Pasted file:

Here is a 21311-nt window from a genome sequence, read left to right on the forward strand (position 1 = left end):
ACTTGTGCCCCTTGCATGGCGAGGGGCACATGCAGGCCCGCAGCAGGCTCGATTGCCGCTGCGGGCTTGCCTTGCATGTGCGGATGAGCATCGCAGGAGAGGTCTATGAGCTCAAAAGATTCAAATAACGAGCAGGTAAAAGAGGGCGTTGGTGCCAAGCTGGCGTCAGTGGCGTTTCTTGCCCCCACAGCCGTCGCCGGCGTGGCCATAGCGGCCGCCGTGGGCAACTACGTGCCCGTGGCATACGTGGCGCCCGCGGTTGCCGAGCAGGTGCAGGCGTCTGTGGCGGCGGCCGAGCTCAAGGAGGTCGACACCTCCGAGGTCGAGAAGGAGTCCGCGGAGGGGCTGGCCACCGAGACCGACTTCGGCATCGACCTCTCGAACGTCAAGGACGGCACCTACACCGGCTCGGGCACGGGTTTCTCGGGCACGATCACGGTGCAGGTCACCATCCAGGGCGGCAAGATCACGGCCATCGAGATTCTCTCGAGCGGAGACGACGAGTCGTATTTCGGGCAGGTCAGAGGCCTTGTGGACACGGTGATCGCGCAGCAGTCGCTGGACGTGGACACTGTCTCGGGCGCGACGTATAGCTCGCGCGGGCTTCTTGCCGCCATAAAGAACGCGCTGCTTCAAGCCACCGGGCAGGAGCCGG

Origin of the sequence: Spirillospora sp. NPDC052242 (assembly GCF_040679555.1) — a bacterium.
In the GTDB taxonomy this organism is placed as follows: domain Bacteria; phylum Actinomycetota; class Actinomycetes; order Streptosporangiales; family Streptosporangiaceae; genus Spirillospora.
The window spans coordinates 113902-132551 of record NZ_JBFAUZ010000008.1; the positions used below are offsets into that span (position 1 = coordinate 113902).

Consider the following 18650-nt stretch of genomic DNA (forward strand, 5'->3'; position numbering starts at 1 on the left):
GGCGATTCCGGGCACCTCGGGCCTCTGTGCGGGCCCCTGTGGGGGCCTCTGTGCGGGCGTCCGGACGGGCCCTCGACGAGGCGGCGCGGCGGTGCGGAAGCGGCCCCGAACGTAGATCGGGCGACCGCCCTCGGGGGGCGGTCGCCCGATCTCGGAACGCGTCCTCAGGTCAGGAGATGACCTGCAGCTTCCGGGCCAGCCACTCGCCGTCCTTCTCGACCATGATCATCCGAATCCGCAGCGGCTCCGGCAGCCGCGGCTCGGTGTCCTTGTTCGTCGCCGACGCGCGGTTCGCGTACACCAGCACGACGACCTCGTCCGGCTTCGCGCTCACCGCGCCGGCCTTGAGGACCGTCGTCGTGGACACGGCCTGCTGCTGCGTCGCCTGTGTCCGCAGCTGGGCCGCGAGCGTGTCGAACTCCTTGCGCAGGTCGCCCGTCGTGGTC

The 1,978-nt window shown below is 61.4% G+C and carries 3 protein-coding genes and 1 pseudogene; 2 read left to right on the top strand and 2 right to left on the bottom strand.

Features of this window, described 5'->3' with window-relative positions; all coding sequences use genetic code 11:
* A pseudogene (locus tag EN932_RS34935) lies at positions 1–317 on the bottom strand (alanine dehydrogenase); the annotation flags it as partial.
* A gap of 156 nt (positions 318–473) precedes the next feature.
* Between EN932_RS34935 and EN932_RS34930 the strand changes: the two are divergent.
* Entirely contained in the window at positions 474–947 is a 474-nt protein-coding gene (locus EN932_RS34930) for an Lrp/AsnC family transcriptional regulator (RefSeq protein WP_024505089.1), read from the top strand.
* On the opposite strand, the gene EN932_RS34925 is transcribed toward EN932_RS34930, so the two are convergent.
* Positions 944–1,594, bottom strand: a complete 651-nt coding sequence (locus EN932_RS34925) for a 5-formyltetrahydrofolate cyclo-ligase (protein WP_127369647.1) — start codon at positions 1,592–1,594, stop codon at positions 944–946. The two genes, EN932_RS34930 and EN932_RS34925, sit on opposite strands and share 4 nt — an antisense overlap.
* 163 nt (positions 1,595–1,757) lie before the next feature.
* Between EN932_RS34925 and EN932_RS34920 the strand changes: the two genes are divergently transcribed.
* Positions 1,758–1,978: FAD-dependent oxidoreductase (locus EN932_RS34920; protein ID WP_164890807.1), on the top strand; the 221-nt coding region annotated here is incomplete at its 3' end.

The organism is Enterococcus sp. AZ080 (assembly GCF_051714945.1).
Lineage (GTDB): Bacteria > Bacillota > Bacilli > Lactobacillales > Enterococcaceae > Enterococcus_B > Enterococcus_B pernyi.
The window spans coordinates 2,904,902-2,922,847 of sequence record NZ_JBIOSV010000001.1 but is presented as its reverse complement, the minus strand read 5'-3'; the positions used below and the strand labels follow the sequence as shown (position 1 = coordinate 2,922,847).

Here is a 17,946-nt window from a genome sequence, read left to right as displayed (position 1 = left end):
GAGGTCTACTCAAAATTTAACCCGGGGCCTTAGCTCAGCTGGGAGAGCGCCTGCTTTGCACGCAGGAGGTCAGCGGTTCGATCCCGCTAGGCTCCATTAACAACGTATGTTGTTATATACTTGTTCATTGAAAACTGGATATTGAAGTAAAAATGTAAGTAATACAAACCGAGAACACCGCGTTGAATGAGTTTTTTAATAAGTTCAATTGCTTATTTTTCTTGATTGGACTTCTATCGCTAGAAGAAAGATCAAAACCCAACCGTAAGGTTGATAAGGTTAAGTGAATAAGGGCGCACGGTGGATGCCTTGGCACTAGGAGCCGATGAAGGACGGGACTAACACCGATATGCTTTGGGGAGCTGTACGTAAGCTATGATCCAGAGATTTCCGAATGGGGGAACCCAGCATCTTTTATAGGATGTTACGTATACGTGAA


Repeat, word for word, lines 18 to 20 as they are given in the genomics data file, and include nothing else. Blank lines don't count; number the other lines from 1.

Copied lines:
* Positions 1,758–1,978: FAD-dependent oxidoreductase (locus EN932_RS34920; protein ID WP_164890807.1), on the top strand; the 221-nt coding region annotated here is incomplete at its 3' end.

The organism is Enterococcus sp. AZ080 (assembly GCF_051714945.1).
Lineage (GTDB): Bacteria > Bacillota > Bacilli > Lactobacillales > Enterococcaceae > Enterococcus_B > Enterococcus_B pernyi.